Full Citation: Holden, Zachary A.; Morgan, Penelope; Crimmins, Michael A.; Steinhorst, R.K.; Smith, Alistair M. S. 2007. Fire season precipitation variability influences fire extent and severity in a large southwestern wilderness area, United States. Geophysical Research Letters 34(16).
External Identifier(s): 10.1029/2007GL030804 Digital Object Identifier
Location: Gila National Forest, New Mexico, U.S.
Ecosystem types: Gradient along Potential Vegetation Types
Southwest FireCLIME Keywords: None
FRAMES Keywords: burn severity, wildland fire, remote sensing, Gila National Forest, Landsat TM (Thematic Mapper), area burned

Fire season precipitation variability influences fire extent and severity in a large southwestern wilderness area, United States

Zachary A. Holden, Penelope Morgan, Michael A. Crimmins, R. K. Steinhorst, Alistair M. S. Smith


Summary - what did the authors do and why?

The authors examined the relationship between annual area burned and fire severity with snowpack and precipitation metrics in a wilderness area.


Publication findings:

The authors found that across vegetation types, annual area burned was significantly correlated with the frequency and intensity of springtime rain events. Burn severity was significantly correlated with lack of precipitation represented by total number of days without rain and maximum consecutive number of days without rain. Snowpack was only marginally related to area burned and fire severity in the upper elevation forest types spruce-fir and mixed conifer. Finally, they also found that longer fire seasons measured by an increase in the total and consecutive number of days without rain may have increased area burned by providing longer periods of weather favorable for fire activity.

Climate and Fire Linkages

The authors found that longer fire seasons measured by an increase in the total and consecutive number of days without rain may have increased area burned by providing longer periods of weather favorable for fire activity.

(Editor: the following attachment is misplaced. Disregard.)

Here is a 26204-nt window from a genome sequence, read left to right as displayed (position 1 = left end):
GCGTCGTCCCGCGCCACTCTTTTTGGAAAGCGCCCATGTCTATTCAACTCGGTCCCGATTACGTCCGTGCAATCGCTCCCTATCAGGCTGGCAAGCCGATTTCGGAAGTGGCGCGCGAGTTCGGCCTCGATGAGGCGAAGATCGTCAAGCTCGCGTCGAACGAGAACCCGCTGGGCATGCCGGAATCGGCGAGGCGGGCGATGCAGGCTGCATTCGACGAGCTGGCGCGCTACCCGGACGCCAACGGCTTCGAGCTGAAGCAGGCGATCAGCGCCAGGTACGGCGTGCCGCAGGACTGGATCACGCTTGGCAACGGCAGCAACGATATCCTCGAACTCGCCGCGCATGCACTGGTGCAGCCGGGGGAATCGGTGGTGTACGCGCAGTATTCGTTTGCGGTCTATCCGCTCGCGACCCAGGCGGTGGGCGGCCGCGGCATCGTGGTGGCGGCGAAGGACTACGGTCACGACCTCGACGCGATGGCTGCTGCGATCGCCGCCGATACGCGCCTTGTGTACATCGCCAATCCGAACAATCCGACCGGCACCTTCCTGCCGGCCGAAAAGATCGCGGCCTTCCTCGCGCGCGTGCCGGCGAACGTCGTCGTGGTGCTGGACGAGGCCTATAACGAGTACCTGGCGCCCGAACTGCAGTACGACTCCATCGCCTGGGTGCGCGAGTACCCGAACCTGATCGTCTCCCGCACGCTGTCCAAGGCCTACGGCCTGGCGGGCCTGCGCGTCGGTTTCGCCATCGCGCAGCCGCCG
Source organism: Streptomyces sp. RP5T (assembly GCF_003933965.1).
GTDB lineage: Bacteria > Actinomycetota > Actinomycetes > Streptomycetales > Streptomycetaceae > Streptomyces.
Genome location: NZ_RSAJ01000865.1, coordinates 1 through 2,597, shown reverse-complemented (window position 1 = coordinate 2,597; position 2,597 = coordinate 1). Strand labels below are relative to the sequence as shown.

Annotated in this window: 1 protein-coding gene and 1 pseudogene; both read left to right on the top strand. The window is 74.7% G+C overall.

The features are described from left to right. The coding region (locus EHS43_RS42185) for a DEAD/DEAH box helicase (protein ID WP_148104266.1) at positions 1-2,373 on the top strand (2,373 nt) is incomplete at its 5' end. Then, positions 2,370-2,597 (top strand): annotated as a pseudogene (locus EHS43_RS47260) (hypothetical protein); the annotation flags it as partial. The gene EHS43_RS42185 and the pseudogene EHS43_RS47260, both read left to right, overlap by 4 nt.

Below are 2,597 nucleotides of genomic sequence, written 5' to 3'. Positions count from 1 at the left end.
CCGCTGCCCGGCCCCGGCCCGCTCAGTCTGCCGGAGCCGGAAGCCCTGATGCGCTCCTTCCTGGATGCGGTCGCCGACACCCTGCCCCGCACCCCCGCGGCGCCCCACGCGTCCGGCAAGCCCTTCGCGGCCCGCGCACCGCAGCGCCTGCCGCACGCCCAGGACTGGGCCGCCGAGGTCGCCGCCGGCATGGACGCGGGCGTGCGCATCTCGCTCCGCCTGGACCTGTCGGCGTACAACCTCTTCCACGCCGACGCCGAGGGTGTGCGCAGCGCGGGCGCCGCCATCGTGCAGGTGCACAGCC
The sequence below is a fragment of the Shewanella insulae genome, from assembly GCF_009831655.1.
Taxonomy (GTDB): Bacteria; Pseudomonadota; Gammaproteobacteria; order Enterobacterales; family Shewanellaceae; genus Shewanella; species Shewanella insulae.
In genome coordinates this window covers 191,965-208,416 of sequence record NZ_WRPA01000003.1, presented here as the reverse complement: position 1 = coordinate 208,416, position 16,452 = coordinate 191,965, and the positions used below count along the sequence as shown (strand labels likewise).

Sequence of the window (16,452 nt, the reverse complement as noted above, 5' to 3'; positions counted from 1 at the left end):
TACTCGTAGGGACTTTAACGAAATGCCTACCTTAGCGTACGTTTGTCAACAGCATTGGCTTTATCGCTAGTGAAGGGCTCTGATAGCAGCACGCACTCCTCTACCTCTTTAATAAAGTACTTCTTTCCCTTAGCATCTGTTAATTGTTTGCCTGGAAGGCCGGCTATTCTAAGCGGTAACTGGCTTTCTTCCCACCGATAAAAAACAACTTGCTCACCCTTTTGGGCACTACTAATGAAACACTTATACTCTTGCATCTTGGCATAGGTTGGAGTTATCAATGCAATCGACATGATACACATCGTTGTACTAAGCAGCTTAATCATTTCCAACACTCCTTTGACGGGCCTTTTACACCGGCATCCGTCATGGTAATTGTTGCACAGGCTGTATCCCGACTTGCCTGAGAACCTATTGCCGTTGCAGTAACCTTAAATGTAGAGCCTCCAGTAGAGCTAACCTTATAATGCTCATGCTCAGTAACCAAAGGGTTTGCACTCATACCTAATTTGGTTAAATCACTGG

The authors found that longer fire seasons measured by an increase in the total and consecutive number of days without rain may have increased area burned by providing longer periods of weather favorable for fire activity.

The authors found that across vegetation types, annual area burned was significantly correlated with the frequency and intensity of springtime rain events. Burn severity was significantly correlated with lack of precipitation represented by total number of days without rain and maximum consecutive number of days without rain. Snowpack was only marginally related to area burned and fire severity in the upper elevation forest types spruce-fir and mixed conifer.

Burn severity was significantly correlated with lack of precipitation represented by total number of days without rain and maximum consecutive number of days without rain. Snowpack was only marginally related to area burned and fire severity in the upper elevation forest types spruce-fir and mixed conifer. Finally, they also found that longer fire seasons measured by an increase in the total and consecutive number of days without rain may have increased area burned by providing longer periods of weather favorable for fire activity.

Burn severity was significantly correlated with lack of precipitation represented by total number of days without rain and maximum consecutive number of days without rain. Snowpack was only marginally related to area burned and fire severity in the upper elevation forest types spruce-fir and mixed conifer.